Google tries to scrap data protection case at Britain’s Highest Court

Apr29,2021 #Britain #Google #SUPREME COURT

Sakshi Chhabra

On Wednesday, Google began a legal bid at Britain’s highest court to attempt to block a class action alleging that it illegally tracked millions of iPhones user’s internet activity.

Google’s lawyer, Antony White told the court that any maiden, US style data protection lawsuit could only redress under English laws if a data breach led to claimants suffering. Also, that any uniform award would also fail to consider differing phone usage.

“It is not my case that loss of personal data may not have serious consequences, but it may not always do so in a way that attracts compensation,” he further stated.

The Supreme court will hear the arguments for two days in advance of judges deciding whether the claim against the search engine giant should continue further.

The association ‘Google You Owe Us’ is led by the former head of consumer rights group, Richard Lloyd. And is seeking at least 1.4 billion dollars to compensate four million users in England and Wales.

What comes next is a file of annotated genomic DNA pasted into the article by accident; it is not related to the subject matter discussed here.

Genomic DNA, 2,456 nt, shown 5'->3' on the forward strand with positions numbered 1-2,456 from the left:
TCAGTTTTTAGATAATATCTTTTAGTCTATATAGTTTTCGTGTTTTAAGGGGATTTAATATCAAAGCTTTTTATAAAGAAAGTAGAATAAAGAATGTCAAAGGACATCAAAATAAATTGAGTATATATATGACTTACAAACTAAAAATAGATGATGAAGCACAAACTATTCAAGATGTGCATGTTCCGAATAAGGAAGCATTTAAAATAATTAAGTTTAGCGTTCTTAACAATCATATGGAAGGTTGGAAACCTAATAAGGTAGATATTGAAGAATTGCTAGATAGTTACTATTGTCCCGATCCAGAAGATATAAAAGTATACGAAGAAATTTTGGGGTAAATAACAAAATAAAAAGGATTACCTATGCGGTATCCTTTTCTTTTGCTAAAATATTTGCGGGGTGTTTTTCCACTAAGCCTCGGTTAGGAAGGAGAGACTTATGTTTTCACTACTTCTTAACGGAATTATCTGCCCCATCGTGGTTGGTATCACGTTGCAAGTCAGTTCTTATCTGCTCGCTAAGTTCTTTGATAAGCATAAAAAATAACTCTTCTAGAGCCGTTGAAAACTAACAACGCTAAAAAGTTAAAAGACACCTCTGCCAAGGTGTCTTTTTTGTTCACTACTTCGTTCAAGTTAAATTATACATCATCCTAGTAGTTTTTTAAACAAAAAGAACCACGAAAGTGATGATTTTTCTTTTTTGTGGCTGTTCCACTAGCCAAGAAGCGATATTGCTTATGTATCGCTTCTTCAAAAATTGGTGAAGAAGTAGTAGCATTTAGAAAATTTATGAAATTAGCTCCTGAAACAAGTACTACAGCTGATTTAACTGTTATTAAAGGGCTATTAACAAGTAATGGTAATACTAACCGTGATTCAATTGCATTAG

The association accuses Google of circumventing iPhone security options and collecting personal data between August 2011 and February 2012 via the Safari browser.

According to the complaint, personal information about users’ social and ethnic origin, health, political views, sexual preferences and shopping habits was collected.

It is alleged by ‘Google You Owe Us’ that following collation, the information was compiled and offered to advertisers. 

“Google illegally misused the data of millions of iPhone users without consent and we want to hold them to account,” said Lloyd in a statement before the hearing. The case involves more than four million Apple iPhone users.

Google has appealed against the decision, hoping to get the case dismissed on the grounds that the claimants have shown insufficient evidence users were adversely affected.

Google has also said that the events which happened 10 years ago were responded to at the time and that there is no suggestion that a Safari workaround meant private browser-generated information was disclosed to third parties. 

The “Google You Owe Us” association said that the door was opened to its complaint following the confidential settlement of a similar case in 2015 which was brought by three individuals.

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